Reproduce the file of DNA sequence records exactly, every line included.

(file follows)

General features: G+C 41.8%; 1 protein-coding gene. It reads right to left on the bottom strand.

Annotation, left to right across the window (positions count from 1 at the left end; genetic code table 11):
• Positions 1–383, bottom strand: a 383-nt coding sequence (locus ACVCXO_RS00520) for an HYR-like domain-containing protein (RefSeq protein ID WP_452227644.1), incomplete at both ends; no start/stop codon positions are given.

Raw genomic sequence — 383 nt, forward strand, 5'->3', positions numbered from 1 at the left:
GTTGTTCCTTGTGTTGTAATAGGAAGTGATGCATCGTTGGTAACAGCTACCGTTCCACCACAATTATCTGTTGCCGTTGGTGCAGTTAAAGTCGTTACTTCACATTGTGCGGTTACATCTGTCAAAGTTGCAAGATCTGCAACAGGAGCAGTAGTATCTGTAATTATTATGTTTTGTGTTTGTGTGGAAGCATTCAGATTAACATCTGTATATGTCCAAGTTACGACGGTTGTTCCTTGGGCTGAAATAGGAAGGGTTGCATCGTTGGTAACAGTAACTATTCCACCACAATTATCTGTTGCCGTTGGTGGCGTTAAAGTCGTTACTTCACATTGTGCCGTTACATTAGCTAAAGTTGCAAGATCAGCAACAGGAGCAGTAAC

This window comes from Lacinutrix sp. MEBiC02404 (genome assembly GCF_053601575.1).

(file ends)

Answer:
General features: G+C 41.8%; 1 protein-coding gene. It reads right to left on the bottom strand.

Annotation, left to right across the window (positions count from 1 at the left end; genetic code table 11):
• Positions 1–383, bottom strand: a 383-nt coding sequence (locus ACVCXO_RS00520) for an HYR-like domain-containing protein (RefSeq protein ID WP_452227644.1), incomplete at both ends; no start/stop codon positions are given.

Raw genomic sequence — 383 nt, forward strand, 5'->3', positions numbered from 1 at the left:
GTTGTTCCTTGTGTTGTAATAGGAAGTGATGCATCGTTGGTAACAGCTACCGTTCCACCACAATTATCTGTTGCCGTTGGTGCAGTTAAAGTCGTTACTTCACATTGTGCGGTTACATCTGTCAAAGTTGCAAGATCTGCAACAGGAGCAGTAGTATCTGTAATTATTATGTTTTGTGTTTGTGTGGAAGCATTCAGATTAACATCTGTATATGTCCAAGTTACGACGGTTGTTCCTTGGGCTGAAATAGGAAGGGTTGCATCGTTGGTAACAGTAACTATTCCACCACAATTATCTGTTGCCGTTGGTGGCGTTAAAGTCGTTACTTCACATTGTGCCGTTACATTAGCTAAAGTTGCAAGATCAGCAACAGGAGCAGTAAC

This window comes from Lacinutrix sp. MEBiC02404 (genome assembly GCF_053601575.1).